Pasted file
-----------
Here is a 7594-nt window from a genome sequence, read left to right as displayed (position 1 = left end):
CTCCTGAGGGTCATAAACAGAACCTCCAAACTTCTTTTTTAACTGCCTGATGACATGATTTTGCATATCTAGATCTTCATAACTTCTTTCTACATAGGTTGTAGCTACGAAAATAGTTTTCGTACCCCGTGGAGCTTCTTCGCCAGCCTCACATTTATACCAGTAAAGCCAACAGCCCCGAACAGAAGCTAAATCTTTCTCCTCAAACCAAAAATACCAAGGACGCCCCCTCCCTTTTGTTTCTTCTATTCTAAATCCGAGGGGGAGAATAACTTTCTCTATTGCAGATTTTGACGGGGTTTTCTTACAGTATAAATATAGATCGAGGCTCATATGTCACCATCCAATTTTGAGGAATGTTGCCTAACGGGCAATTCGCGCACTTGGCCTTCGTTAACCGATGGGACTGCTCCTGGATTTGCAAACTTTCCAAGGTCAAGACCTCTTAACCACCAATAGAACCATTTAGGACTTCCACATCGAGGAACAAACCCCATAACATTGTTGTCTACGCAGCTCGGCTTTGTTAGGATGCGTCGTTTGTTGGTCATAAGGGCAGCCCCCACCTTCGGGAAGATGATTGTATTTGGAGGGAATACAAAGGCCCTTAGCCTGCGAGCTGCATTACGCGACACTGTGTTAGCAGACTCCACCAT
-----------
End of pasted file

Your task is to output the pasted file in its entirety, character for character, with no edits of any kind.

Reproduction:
Here is a 7594-nt window from a genome sequence, read left to right as displayed (position 1 = left end):
CTCCTGAGGGTCATAAACAGAACCTCCAAACTTCTTTTTTAACTGCCTGATGACATGATTTTGCATATCTAGATCTTCATAACTTCTTTCTACATAGGTTGTAGCTACGAAAATAGTTTTCGTACCCCGTGGAGCTTCTTCGCCAGCCTCACATTTATACCAGTAAAGCCAACAGCCCCGAACAGAAGCTAAATCTTTCTCCTCAAACCAAAAATACCAAGGACGCCCCCTCCCTTTTGTTTCTTCTATTCTAAATCCGAGGGGGAGAATAACTTTCTCTATTGCAGATTTTGACGGGGTTTTCTTACAGTATAAATATAGATCGAGGCTCATATGTCACCATCCAATTTTGAGGAATGTTGCCTAACGGGCAATTCGCGCACTTGGCCTTCGTTAACCGATGGGACTGCTCCTGGATTTGCAAACTTTCCAAGGTCAAGACCTCTTAACCACCAATAGAACCATTTAGGACTTCCACATCGAGGAACAAACCCCATAACATTGTTGTCTACGCAGCTCGGCTTTGTTAGGATGCGTCGTTTGTTGGTCATAAGGGCAGCCCCCACCTTCGGGAAGATGATTGTATTTGGAGGGAATACAAAGGCCCTTAGCCTGCGAGCTGCATTACGCGACACTGTGTTAGCAGACTCCACCAT